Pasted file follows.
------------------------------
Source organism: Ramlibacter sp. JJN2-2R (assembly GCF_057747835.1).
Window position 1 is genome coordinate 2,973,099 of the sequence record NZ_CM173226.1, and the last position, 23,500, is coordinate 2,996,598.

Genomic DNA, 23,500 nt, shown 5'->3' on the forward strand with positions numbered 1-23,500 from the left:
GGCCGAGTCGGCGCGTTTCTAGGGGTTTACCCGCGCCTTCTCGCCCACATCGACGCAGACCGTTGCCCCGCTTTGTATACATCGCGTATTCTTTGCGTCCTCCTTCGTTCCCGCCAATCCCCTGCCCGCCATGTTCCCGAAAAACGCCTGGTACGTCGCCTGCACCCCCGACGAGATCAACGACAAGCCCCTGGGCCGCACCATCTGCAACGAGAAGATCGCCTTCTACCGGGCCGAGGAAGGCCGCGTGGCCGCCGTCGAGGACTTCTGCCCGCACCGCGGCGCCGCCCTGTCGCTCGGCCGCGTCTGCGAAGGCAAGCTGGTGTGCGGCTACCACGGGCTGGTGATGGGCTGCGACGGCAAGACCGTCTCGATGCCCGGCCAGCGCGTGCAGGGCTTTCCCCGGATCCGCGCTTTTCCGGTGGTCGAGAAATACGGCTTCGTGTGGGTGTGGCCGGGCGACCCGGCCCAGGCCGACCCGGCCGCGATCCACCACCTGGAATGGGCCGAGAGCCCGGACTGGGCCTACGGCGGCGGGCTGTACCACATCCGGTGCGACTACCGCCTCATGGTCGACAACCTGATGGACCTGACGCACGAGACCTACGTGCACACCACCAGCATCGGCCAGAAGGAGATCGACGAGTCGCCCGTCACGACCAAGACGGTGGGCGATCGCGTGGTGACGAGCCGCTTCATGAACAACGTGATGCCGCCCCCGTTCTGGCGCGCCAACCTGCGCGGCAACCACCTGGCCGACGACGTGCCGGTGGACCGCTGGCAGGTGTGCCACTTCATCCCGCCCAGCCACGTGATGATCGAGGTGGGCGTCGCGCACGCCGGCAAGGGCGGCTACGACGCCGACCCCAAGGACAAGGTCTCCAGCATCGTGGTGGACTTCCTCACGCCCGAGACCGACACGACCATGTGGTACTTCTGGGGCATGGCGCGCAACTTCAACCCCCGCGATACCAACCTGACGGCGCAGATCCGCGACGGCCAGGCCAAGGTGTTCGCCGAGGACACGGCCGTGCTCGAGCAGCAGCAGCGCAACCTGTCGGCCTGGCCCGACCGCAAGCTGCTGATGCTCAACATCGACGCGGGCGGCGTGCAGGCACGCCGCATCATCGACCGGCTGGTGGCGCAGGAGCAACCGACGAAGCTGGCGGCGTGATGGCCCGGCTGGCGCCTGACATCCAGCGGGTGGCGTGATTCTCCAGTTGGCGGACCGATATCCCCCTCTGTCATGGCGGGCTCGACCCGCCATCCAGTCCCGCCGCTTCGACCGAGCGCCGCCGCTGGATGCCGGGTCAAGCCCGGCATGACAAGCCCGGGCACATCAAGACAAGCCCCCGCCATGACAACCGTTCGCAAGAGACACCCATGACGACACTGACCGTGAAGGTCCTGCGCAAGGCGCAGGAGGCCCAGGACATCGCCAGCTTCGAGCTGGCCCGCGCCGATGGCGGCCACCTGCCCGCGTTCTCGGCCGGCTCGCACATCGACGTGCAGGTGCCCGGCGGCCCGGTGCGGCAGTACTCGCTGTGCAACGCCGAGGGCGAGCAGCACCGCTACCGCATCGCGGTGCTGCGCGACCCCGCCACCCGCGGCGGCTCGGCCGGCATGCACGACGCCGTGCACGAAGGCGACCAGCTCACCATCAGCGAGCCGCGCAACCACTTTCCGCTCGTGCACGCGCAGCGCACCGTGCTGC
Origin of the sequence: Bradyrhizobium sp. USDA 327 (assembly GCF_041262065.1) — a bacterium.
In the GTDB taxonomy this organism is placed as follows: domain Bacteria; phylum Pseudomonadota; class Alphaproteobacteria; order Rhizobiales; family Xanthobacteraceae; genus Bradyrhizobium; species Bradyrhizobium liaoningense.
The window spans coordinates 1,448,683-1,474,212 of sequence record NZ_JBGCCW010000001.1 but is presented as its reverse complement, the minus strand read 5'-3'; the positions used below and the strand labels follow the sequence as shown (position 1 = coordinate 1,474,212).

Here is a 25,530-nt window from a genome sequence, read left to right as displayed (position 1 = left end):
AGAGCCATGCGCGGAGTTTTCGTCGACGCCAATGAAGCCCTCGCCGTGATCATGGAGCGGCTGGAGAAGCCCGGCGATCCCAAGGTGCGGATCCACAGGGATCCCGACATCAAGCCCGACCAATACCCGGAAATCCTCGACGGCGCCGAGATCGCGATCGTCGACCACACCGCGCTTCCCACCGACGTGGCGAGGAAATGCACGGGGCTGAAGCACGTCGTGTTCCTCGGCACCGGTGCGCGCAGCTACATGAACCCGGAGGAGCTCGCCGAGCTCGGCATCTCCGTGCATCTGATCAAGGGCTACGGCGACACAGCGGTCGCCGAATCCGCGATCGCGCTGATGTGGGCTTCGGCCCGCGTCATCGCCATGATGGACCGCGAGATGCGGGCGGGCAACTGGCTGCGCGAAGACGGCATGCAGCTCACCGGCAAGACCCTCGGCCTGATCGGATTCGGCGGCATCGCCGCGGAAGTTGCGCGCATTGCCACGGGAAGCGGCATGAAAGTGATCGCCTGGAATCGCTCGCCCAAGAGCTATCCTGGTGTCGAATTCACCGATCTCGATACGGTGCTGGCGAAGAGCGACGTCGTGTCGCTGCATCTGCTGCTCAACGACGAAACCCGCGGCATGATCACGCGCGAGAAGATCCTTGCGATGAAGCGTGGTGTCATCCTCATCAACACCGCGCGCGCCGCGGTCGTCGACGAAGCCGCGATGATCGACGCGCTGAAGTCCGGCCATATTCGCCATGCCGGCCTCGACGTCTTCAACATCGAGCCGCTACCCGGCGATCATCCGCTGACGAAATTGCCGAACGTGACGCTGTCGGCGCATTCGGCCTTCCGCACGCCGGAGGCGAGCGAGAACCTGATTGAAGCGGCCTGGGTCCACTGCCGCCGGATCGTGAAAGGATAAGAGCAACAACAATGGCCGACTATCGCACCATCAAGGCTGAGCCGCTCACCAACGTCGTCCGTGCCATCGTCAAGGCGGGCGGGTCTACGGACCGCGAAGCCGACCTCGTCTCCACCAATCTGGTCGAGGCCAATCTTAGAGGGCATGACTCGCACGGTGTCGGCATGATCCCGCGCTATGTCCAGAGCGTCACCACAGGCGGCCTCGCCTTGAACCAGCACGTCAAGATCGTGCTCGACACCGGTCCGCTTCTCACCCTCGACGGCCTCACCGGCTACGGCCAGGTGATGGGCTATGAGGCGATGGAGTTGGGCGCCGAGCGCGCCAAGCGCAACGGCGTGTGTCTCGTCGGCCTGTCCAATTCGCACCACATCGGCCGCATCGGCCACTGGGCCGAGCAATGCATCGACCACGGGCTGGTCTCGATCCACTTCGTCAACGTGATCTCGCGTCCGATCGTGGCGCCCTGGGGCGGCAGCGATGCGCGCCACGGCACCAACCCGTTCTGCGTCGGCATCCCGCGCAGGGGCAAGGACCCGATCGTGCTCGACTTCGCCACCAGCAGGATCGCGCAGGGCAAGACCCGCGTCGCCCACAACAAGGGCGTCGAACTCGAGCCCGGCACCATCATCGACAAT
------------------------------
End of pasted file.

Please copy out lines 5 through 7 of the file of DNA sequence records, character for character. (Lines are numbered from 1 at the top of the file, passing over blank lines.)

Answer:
Origin of the sequence: Bradyrhizobium sp. USDA 327 (assembly GCF_041262065.1) — a bacterium.
In the GTDB taxonomy this organism is placed as follows: domain Bacteria; phylum Pseudomonadota; class Alphaproteobacteria; order Rhizobiales; family Xanthobacteraceae; genus Bradyrhizobium; species Bradyrhizobium liaoningense.
The window spans coordinates 1,448,683-1,474,212 of sequence record NZ_JBGCCW010000001.1 but is presented as its reverse complement, the minus strand read 5'-3'; the positions used below and the strand labels follow the sequence as shown (position 1 = coordinate 1,474,212).